Asset management software can be classified into different types, depending on the features that they have to offer. It can be as simple as a work order software that generates workflows for maintenance procedures. Computerized maintenance management software (CMMS) and enterprise asset management (EAM) software systems are more complex tools that can track each equipment you have. They can provide useful information such as performance data, maintenance schedules, and even overall asset value.
The top asset management certifications are a certified asset management practitioner, a certified asset management assessor, an Institute of Asset Management (IAM) certificate or an IAM diploma. These programs recognize asset management professionals who have advanced training and education in the field, allowing them to take on more responsibility and leadership in this area within their companies.
In order to receive the CAMP designation, professionals must complete study and an examination through the Asset Management Professional Certificate Program. Designed for mid-career professionals with many different experiences, this program helps leaders make better decisions about the design, purchase, operation, and upkeep of a company’s assets.
The course helps professionals develop strategic asset management thinking, as well as the ability to help lead others in areas like risk and knowledge management. The program encourages participants to research different asset management resources, learn international standards, and apply this knowledge to their companies.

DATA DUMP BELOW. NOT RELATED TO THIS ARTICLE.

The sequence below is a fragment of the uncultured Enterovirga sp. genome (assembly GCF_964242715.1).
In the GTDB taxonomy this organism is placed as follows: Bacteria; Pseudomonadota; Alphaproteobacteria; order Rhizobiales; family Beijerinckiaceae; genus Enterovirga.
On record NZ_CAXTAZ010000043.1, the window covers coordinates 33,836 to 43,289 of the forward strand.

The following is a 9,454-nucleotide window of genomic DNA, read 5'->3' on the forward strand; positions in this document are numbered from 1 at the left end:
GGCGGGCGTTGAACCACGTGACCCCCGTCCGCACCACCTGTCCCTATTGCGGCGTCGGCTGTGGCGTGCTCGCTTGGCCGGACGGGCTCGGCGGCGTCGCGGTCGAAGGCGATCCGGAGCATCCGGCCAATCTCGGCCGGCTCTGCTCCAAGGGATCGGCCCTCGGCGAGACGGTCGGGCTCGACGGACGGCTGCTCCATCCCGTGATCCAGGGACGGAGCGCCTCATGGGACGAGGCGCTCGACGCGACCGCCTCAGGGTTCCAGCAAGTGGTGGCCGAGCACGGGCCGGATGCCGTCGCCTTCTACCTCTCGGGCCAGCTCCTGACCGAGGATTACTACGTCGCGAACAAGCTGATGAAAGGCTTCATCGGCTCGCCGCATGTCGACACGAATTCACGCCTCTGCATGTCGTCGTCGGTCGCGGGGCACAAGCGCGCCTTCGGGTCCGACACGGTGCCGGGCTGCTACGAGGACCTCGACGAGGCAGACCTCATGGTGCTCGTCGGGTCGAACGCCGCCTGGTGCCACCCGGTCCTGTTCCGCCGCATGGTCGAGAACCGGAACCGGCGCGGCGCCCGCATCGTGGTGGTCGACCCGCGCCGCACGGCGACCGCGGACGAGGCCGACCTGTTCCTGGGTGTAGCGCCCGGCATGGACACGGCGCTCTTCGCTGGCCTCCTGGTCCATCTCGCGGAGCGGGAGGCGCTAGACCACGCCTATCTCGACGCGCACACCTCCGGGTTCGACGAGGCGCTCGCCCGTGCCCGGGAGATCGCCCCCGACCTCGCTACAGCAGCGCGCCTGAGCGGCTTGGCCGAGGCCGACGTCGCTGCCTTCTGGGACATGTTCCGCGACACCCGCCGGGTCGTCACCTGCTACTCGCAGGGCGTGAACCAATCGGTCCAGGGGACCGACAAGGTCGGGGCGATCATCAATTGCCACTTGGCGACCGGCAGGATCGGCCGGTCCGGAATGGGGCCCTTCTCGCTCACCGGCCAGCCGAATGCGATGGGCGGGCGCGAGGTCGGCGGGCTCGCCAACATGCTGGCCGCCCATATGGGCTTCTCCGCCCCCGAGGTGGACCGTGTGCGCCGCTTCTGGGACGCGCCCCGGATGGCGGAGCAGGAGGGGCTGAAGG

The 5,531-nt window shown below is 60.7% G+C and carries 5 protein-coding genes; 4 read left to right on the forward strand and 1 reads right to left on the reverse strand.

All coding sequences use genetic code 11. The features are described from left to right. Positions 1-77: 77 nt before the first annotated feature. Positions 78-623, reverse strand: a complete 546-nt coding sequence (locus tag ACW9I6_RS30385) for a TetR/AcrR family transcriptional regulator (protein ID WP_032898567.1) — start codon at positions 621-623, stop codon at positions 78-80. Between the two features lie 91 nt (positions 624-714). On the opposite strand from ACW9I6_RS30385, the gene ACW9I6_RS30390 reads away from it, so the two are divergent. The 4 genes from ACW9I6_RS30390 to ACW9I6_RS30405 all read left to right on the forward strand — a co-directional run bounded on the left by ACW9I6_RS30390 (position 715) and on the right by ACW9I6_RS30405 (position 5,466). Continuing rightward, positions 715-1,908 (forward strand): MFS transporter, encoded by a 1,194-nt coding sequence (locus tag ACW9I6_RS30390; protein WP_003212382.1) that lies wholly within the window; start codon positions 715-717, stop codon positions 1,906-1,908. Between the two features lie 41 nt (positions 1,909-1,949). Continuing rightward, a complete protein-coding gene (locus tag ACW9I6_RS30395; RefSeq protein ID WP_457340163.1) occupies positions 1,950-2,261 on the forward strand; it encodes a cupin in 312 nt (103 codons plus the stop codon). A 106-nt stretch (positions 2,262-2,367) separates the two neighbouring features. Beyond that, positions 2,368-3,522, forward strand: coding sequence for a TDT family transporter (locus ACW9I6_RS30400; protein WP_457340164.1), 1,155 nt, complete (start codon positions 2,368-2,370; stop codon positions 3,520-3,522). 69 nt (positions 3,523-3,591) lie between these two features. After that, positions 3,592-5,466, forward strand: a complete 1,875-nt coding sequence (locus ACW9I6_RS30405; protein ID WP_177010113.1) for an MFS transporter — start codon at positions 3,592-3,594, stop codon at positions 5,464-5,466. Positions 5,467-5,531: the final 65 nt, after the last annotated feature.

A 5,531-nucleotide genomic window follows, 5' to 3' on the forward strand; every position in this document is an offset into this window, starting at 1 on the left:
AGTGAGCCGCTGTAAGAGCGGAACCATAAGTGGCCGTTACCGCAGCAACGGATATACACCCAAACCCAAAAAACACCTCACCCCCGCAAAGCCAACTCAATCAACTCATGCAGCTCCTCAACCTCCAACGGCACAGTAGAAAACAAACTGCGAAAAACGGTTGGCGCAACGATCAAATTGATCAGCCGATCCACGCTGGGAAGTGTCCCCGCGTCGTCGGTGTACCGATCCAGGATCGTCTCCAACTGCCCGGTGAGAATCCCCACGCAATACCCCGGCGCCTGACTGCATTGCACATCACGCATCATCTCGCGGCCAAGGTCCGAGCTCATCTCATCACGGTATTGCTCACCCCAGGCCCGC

Sponsored by World Partners in Asset Management, the certified asset management assessor designation will cover ISO 5500X standards, the relevant GFMAM competency specification, the GFMAM landscape, the companion guide for ISO 55001, the asset management systems model, and the capability delivery model.
Professionals should have at least five years of asset management experience, as well as a working knowledge of ISO 5500X standards and GFMAM competency specifications before applying for this certification.
Designed for those new to asset management, the IAM certificate covers the principles of asset management; policy, strategy, and planning issues; managing asset life cycles; assessing asset management risks; and financial and business impacts.
One level up from the IAM certificate is the IAM diploma, designed to be a more advanced preparation for a professional with prior asset management training and experience.
Besides covering the topics included in the certificate requirements, the IAM diploma goes into the practice of asset management, sustainable asset care, contractor and supplier management, demand forecasting, and capital expenditure planning.
Not ready yet?